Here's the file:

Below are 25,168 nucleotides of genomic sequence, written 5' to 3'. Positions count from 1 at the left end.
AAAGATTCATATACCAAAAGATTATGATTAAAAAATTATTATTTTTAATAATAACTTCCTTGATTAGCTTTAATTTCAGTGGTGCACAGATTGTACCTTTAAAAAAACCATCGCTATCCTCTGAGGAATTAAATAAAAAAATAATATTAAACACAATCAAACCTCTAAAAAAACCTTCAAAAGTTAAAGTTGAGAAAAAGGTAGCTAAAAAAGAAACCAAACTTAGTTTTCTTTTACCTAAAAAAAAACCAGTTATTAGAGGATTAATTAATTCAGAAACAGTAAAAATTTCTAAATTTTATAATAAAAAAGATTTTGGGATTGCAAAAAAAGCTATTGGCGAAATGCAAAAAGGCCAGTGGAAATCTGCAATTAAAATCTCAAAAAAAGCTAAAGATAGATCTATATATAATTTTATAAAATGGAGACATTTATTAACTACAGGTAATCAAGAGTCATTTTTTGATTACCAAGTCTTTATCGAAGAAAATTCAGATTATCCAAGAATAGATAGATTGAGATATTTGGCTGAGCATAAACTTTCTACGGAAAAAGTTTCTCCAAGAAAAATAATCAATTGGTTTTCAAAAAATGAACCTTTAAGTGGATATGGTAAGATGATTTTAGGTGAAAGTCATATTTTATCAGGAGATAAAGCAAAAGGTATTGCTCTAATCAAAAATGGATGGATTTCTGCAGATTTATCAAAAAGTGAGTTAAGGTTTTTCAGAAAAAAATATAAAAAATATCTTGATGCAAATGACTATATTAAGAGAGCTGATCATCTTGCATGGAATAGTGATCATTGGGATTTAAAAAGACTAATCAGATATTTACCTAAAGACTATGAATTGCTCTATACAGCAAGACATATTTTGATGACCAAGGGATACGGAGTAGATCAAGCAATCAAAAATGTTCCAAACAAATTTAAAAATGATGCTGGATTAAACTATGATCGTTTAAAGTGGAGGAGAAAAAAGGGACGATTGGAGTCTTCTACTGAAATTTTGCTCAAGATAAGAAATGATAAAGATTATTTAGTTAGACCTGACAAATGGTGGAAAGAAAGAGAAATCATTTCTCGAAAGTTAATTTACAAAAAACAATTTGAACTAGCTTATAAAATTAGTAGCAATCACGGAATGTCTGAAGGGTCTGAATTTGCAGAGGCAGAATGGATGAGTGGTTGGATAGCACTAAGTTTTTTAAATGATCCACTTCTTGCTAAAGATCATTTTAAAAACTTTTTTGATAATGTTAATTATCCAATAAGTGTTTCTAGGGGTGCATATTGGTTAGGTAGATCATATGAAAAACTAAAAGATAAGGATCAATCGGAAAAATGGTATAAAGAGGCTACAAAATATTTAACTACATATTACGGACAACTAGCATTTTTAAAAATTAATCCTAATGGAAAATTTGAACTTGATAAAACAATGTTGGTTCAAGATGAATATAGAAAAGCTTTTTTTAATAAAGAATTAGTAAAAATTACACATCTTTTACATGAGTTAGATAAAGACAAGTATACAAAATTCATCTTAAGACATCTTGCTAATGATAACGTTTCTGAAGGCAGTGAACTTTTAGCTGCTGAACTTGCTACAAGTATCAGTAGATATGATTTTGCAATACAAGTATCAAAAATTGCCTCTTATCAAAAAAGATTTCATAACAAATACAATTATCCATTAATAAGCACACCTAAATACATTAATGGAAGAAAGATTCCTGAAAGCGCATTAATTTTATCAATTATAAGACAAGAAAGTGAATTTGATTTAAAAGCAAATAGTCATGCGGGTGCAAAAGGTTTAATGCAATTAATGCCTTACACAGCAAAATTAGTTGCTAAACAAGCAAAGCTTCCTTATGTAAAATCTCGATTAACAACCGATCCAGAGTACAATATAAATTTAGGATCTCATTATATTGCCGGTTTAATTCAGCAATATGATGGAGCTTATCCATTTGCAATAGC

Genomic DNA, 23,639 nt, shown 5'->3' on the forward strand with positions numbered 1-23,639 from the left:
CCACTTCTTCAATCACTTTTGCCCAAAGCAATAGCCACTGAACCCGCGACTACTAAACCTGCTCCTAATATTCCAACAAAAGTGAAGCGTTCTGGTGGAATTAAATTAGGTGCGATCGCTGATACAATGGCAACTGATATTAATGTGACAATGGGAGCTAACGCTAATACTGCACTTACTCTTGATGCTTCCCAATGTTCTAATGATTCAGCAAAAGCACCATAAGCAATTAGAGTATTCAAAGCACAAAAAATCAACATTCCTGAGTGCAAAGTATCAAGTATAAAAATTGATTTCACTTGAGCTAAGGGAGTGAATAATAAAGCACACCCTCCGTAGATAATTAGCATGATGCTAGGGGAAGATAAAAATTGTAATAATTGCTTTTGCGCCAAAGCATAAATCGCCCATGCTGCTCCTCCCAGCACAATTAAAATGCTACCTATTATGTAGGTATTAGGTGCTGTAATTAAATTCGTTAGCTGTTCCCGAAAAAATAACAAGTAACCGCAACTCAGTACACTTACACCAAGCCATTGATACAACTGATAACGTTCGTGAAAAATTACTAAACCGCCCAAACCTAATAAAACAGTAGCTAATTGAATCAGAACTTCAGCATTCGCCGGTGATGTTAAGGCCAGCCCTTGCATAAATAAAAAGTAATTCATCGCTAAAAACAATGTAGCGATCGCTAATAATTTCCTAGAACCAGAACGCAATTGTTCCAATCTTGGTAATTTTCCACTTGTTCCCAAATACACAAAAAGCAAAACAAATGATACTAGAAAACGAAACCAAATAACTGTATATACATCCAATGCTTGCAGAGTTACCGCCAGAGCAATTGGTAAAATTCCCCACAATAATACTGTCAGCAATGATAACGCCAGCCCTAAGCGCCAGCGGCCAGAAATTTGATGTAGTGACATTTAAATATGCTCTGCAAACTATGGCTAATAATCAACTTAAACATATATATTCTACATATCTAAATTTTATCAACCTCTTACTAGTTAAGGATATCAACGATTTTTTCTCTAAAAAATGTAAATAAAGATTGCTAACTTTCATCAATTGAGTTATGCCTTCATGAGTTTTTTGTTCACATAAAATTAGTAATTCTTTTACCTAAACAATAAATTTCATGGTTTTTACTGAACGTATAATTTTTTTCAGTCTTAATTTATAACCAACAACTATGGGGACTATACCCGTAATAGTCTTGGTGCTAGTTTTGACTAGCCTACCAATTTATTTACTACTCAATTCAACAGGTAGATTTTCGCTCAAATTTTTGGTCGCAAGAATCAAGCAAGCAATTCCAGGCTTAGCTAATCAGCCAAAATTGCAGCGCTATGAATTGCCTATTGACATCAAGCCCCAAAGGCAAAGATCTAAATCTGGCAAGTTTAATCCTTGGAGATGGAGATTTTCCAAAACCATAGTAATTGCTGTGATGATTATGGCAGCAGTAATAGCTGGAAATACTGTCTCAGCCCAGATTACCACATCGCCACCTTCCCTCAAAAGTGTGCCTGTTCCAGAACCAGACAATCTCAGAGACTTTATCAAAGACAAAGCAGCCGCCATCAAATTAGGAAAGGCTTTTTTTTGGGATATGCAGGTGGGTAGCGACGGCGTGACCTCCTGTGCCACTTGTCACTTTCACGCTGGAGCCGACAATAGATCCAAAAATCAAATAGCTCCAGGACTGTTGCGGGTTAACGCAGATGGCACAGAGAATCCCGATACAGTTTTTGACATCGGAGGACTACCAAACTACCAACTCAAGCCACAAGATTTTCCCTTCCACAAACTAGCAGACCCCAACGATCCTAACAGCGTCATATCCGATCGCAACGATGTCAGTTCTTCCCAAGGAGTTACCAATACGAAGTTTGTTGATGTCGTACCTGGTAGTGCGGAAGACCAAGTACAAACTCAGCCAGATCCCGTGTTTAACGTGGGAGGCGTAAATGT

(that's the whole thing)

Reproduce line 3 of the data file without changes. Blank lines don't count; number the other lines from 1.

Genomic DNA, 23,639 nt, shown 5'->3' on the forward strand with positions numbered 1-23,639 from the left: